Japan is a country where each of the four seasons never fails to present its’ distinct colors. For each season, the residents of Japan have their own ways of celebrating its’ beauty. From gazing at the fluffy pink cherry blossoms to the magnificent falling colors of autumn, from the refreshing taste of chilled watermelons to the heart-warming hotpot dishes of winter, Japanese society and natural environment have created, in my opinion, an incredible, time-realizing atmosphere all year round for the people to enjoy.
Since I was a child, due to my father’s occupation, I’ve moved around the globe and lived under the influence of all kinds of cultural backgrounds. However, none of them have given me the feeling of joyous holiday spirit in such a strong manner the way Japan has. Having just moved to Tokyo in September of 2015, I find myself ohing and wowing in amazement all the time, for the lifestyle is just unbelievably active holiday-wise. In this particular blog post, I would like to share with you the kind of unique autumn beauty in Japan which I’ve found to be especially mesmerizing.
Speaking of autumn, what comes to mind may very well be the falling and changing colors of leaves. Compare to the somewhat lacking greenery urban scenes of Taipei (Taiwan), the natural environment in the bustling city of Tokyo seemed much better preserved. Relatively large in area, there are many places and parks in Japan where one can visit in order to grasp the essence of autumn. However, if I were to just go over the famous tourist spots for leaf-viewing that would be too commercialized. The kind of beauty that I am interested in introducing is the type where you imagine yourself strolling casually on the way back to the dorm when suddenly, a couple of leaves gently brush by the top of your head as they subtly, softly fell on the ground. To me, that sort of experience is much more emotional and inspirational, making it worthwhile to talk about here. As a college student who needs to commute from dorm to campus on a regular basis, the path to Waseda campus is basically the same every single day. By the time the fall semester had started, around the end of September and the beginning of October, the feeling of autumn is not that strong yet, and the leaves on the sides of sidewalks still remain beaming with life and different shades of green. Then, as the pace of sunset quickens, roughly around the end of October, one can almost smell the crisp cool air which signals the coming of autumn. Now by this point some of you may be wondering by being able to smell the approaching of autumn, do I mean smelling autumn delicacies like grilled fish? Of course, I also smell the fish, but at this point I am still focusing on the leaves. To be more precise, by the smell of autumn I mean the smell of cool air mixed with the piled up leaves on the floor with a hint of earth. If you happen to be inside Waseda Campus by this time, then you would probably be familiar with the…uh…. distinct smell of Ginko. So you abruptly look up, and realized that everything has changed! That’s right, as you briskly walk by every day to catch the next lecture, the leaves had gradually been dyed by the colors of season, and now they are the vibrant, eye-catching colors of bright yellow, fiery orange, and passionate red. Then you look to the side, and was surprised to see that even the short bushes on the side, the ones that you had always thought to be evergreens, even they had caught up with the trend and put on a blazing red outfit.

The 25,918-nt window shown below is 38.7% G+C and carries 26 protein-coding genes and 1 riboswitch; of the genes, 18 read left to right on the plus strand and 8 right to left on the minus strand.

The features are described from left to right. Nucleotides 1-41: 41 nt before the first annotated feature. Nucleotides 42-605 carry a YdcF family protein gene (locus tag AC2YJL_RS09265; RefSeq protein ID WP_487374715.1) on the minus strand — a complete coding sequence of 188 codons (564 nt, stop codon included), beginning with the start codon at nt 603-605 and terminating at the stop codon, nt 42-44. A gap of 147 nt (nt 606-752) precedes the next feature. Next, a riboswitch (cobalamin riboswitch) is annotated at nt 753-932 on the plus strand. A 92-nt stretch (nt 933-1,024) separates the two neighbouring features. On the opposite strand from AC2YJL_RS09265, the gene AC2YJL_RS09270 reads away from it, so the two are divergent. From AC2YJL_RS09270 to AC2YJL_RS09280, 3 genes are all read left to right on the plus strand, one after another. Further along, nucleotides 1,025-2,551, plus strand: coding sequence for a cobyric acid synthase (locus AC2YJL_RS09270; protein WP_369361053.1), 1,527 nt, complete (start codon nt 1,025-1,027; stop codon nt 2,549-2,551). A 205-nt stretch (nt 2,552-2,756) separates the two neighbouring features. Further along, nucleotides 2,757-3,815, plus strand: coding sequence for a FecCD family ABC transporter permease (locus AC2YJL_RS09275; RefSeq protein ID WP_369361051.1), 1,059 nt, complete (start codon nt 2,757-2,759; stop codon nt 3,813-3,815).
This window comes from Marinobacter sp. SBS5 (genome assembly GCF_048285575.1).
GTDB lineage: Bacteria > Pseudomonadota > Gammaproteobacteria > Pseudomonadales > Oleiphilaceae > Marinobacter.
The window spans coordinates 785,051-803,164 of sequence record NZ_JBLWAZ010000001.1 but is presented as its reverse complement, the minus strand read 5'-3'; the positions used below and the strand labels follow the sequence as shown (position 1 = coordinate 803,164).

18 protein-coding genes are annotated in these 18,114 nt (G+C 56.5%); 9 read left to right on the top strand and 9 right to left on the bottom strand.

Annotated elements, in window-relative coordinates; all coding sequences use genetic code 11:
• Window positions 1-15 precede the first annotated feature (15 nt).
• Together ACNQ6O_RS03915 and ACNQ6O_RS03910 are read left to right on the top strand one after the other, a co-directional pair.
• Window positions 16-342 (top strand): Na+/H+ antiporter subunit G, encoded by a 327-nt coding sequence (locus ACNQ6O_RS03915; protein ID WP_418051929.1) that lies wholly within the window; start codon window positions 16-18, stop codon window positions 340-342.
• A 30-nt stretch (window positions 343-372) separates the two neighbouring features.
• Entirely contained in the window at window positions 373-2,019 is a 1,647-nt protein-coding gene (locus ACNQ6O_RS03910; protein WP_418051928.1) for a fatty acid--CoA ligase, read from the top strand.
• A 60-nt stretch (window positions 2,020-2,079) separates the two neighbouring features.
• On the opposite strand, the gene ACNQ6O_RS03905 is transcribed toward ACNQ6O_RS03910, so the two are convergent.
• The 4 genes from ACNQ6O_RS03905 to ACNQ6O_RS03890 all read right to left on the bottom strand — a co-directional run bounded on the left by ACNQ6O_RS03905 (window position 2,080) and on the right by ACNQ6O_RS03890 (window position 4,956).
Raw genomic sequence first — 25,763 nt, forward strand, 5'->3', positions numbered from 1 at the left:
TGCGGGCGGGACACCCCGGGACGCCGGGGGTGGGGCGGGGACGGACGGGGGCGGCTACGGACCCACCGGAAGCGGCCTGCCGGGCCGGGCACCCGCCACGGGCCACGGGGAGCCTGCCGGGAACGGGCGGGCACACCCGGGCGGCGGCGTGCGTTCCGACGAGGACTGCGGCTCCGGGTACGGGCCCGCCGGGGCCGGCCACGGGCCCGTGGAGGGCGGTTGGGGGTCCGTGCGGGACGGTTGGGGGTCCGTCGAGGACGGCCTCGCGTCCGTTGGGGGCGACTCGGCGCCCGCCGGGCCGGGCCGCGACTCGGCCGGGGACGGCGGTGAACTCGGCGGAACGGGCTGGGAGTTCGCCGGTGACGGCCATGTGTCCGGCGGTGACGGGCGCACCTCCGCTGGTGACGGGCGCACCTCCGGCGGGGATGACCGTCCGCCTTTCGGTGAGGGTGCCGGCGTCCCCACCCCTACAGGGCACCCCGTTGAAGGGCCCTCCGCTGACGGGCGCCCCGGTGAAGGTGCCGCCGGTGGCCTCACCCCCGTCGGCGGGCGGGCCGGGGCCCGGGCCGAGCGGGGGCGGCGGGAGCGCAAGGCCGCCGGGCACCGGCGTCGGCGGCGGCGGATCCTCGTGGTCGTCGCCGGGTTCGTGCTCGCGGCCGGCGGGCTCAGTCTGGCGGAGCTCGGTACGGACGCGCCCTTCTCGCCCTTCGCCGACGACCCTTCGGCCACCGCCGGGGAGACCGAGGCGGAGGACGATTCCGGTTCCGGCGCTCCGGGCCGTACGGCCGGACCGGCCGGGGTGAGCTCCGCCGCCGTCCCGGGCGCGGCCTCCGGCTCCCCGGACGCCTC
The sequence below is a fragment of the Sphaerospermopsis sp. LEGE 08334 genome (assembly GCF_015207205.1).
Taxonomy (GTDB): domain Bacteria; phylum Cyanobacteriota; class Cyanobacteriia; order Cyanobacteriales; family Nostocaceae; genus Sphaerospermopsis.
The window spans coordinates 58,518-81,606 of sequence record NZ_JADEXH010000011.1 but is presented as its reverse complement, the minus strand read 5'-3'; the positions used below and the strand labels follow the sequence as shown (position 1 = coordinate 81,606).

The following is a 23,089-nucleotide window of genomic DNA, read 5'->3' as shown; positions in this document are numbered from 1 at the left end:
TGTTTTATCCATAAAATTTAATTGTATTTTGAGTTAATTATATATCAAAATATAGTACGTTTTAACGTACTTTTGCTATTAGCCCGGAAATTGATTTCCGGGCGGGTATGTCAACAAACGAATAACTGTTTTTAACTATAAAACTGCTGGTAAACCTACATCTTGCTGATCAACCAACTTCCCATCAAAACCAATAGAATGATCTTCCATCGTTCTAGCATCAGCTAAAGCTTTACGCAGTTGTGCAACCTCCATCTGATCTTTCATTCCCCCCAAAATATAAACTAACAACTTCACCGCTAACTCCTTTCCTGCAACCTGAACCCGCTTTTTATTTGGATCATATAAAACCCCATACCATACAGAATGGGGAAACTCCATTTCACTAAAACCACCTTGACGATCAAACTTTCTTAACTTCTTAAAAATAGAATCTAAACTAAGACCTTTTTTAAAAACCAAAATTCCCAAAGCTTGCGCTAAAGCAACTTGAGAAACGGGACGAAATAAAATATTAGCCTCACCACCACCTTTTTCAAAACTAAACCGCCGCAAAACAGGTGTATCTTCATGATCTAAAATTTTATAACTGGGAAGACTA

To be continued…